Contacts – people who you already know, although they may not remember what you offer. You can build credibility by sharing results from other clients and demonstrating your expertise in your field As you know them, your interest and questioning will be more relaxed. With contacts you can launch straight into a conversion conversation. For example… “ So Dave, when are you going to let me re-finance your home?” 

Referrers – people who want to recommend you to their network. These people build their own credibility by recommending you. They tend to watch you, to see if you are consistent with your words, actions and results. Once they approve you and your product/service they ask for your card and then distribute your details to their network. A referrer is a valuable asset and your goal is to have many. Keep them up to date with the results of the introductions they make. Let them know you are serving their network and thank them often. 

Promoters – people who appreciate you and what you offer. Sometimes these people are called raving FANS. They are your unpaid marketing and PR team. When you meet a promoter, you’ll know. They get excited about what you do/offer and then will talk you up and generally create a positive impression of you. The key is to make sure the message they give out is correct. You must speak clearly and confidently as they will take your message and broadcast it to everyone. Also remember promoters like to promote. Share your results with them (with permission from your clients) as they are likely to promote your results as well. 

Extras – it’s hard to remember this group of people as the first four sound so good for creating business. They are often not recognised by you as you are focusing on your STARS - leads, contacts, referrers and promoters. The Extras… wives standing next to their husband (or vice versa), a young person hanging about, a grandmother waiting for her daughter to finish a conversation, a smart 10 year-old who asks too many questions, a shy person or even a person who is inappropriately dressed. These people are often the KEY to your success. The Extras watch and listen to everything. They are the people who influence and reinforce. Look for, speak to and connect with them. Know that they will listen for the best interest of the STAR and if they are satisfied and choose to trust you, they will playback to the STAR your key points later highlighting your benefits.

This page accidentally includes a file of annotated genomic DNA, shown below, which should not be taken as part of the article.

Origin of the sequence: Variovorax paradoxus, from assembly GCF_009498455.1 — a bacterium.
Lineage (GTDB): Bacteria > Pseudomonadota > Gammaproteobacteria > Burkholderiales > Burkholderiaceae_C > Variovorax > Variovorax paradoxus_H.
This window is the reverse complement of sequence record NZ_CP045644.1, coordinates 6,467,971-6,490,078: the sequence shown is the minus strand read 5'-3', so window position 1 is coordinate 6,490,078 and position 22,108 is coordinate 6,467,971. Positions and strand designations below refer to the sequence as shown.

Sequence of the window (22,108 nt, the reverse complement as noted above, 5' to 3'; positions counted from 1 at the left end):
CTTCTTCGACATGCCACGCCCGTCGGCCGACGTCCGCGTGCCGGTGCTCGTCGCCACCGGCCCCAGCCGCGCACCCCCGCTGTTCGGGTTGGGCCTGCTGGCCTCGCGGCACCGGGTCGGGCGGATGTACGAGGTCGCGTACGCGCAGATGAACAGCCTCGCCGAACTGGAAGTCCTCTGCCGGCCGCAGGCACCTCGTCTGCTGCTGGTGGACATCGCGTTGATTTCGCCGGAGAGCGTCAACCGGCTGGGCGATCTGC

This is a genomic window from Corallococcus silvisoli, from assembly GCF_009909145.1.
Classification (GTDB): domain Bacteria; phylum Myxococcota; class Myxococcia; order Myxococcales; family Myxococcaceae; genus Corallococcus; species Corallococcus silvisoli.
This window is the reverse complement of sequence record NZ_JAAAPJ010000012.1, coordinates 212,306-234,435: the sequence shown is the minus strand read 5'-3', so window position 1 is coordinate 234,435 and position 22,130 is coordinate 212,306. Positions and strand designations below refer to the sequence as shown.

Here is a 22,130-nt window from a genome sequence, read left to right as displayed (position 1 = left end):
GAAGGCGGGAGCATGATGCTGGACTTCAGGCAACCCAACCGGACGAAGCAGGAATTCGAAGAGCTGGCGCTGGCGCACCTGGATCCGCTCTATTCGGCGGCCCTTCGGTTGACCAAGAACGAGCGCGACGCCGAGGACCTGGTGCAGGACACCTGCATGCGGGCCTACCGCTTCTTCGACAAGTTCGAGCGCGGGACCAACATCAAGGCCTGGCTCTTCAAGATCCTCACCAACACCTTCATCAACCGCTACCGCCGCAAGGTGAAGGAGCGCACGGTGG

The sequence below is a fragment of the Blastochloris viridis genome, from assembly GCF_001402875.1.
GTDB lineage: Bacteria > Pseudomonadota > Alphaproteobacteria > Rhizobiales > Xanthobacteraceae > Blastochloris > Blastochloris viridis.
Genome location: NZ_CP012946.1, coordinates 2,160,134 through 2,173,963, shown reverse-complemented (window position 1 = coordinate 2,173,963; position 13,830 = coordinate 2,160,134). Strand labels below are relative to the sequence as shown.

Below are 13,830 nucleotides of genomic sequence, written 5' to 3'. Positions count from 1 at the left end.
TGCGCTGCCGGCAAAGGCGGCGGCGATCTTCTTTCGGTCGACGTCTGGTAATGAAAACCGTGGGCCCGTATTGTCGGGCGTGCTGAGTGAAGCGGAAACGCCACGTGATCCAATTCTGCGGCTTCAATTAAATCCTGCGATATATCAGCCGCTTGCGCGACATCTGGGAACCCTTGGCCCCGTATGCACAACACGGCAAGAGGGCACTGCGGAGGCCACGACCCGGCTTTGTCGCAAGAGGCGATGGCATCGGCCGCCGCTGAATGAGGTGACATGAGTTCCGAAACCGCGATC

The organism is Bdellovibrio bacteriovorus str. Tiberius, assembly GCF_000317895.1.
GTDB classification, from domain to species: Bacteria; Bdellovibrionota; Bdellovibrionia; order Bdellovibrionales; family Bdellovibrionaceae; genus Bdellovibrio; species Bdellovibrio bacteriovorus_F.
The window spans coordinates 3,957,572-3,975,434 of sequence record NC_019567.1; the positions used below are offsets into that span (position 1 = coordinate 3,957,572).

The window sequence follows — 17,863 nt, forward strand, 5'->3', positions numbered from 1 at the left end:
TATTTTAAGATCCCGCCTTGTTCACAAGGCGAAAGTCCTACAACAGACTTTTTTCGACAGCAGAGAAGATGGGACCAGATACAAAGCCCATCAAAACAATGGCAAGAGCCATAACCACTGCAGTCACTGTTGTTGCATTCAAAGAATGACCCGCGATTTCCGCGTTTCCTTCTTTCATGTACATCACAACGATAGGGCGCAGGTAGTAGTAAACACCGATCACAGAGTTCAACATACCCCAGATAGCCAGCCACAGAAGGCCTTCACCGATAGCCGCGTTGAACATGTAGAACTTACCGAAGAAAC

After an event, follow up with all the people you collected a business card from. You can call, email or link with them online through tools such as www.linkedIn.com. The follow up is most important as most people forget what they heard. So when they are back at work, the problem they have still needs to be addressed and when you make contact, they will be open and respond. One last thing, if you forgot to follow up a few people after an event, don’t worry. The length of time is not an issue if you call or email them and say… “I met you at xxx event some time ago and I’ve been meaning to contact you. I’m contacting you now to ask you xxx or invite you out for a coffee to talk about xxx. Would you be interested?” In my experience most people are fine with this approach. 

 All you have to do is remember to make the connection, build your credibility, meet with them and then convert ideas and opportunities into business. If you stick to that order, you will have great success.

Jen Harwood is Australia's Business Champion, International Business Speaker and Author. Jen speaks at conferences and events motivating business owners and their teams on how to network, increase sales & profit and working together effectively. Check out how Jen can make your next conference ROCK for your audiences.

Tuesday, January 27, 2009

Connection Stories - Andrew Cantwell

Welcome back to all in 2009 and to the first connection thought for the year.

A few weeks ago, Garry (an old school friend) and I were putting together the invitation list for the 30th Anniversary School Reunion this year. As we looked through the names of our school mates, Garry wondered if I knew where "Andrew C" (surname withheld) was these days. 

Both Garry and I had lost touch with him when we left school in 1979 and despite regularly 'googling' his name over the years, no results came up. While we were talking - and on a whim - I decided to search for him on Facebook. Of the 25 search results for his name, there was one with this photo that looked like our man. 

A quick message from me to him to confirm that he was the right guy and we were connected. He told me that he had joined Facebook a few months ago for no particular reason and was now residing on a beach in a small coastal town in Queensland - and one of the fastest growing regions in Australia. 

 I realised that it took me three online minutes to connect to someone I hadn't heard from in 30 years. I was so impressed that I told the story to a few people and to my surprise, it happens quite frequently to a lot of people. So I thought that.... If you have a connection story or experience you'd like to share, please leave a comment below (I moderate the comments before publishing them) or send me an email. I'll formally publish the best stories in future posts.